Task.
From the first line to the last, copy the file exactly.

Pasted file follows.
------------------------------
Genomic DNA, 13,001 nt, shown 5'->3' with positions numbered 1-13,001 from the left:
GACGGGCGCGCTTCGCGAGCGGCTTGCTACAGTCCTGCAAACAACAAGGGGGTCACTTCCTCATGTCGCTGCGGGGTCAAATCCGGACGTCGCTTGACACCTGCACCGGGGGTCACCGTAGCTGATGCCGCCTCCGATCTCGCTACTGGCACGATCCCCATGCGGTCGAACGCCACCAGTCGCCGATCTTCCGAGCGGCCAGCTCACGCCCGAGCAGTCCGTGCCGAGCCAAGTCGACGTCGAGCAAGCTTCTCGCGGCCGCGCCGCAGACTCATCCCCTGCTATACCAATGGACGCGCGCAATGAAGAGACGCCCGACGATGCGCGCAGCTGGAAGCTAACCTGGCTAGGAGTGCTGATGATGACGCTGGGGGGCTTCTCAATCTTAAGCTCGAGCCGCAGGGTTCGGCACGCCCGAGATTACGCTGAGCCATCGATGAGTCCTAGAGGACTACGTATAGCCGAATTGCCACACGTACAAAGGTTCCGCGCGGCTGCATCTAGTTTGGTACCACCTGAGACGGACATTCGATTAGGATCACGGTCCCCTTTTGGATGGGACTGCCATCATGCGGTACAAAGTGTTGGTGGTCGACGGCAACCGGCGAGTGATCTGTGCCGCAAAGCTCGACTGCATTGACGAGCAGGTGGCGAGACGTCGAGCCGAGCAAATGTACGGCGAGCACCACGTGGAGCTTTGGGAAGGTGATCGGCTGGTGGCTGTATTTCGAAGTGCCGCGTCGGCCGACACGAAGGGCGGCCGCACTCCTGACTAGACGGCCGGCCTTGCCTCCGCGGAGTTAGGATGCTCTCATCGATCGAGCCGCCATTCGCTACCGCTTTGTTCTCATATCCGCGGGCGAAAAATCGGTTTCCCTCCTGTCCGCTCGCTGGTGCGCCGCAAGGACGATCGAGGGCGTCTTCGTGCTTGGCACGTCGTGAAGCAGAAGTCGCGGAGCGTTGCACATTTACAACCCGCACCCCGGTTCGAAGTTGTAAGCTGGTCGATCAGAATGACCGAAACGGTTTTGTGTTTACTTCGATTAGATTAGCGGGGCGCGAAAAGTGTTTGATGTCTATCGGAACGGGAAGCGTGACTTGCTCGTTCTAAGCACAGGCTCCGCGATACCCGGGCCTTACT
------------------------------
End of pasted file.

Genomic DNA, 13,001 nt, shown 5'->3' with positions numbered 1-13,001 from the left:
GACGGGCGCGCTTCGCGAGCGGCTTGCTACAGTCCTGCAAACAACAAGGGGGTCACTTCCTCATGTCGCTGCGGGGTCAAATCCGGACGTCGCTTGACACCTGCACCGGGGGTCACCGTAGCTGATGCCGCCTCCGATCTCGCTACTGGCACGATCCCCATGCGGTCGAACGCCACCAGTCGCCGATCTTCCGAGCGGCCAGCTCACGCCCGAGCAGTCCGTGCCGAGCCAAGTCGACGTCGAGCAAGCTTCTCGCGGCCGCGCCGCAGACTCATCCCCTGCTATACCAATGGACGCGCGCAATGAAGAGACGCCCGACGATGCGCGCAGCTGGAAGCTAACCTGGCTAGGAGTGCTGATGATGACGCTGGGGGGCTTCTCAATCTTAAGCTCGAGCCGCAGGGTTCGGCACGCCCGAGATTACGCTGAGCCATCGATGAGTCCTAGAGGACTACGTATAGCCGAATTGCCACACGTACAAAGGTTCCGCGCGGCTGCATCTAGTTTGGTACCACCTGAGACGGACATTCGATTAGGATCACGGTCCCCTTTTGGATGGGACTGCCATCATGCGGTACAAAGTGTTGGTGGTCGACGGCAACCGGCGAGTGATCTGTGCCGCAAAGCTCGACTGCATTGACGAGCAGGTGGCGAGACGTCGAGCCGAGCAAATGTACGGCGAGCACCACGTGGAGCTTTGGGAAGGTGATCGGCTGGTGGCTGTATTTCGAAGTGCCGCGTCGGCCGACACGAAGGGCGGCCGCACTCCTGACTAGACGGCCGGCCTTGCCTCCGCGGAGTTAGGATGCTCTCATCGATCGAGCCGCCATTCGCTACCGCTTTGTTCTCATATCCGCGGGCGAAAAATCGGTTTCCCTCCTGTCCGCTCGCTGGTGCGCCGCAAGGACGATCGAGGGCGTCTTCGTGCTTGGCACGTCGTGAAGCAGAAGTCGCGGAGCGTTGCACATTTACAACCCGCACCCCGGTTCGAAGTTGTAAGCTGGTCGATCAGAATGACCGAAACGGTTTTGTGTTTACTTCGATTAGATTAGCGGGGCGCGAAAAGTGTTTGATGTCTATCGGAACGGGAAGCGTGACTTGCTCGTTCTAAGCACAGGCTCCGCGATACCCGGGCCTTACT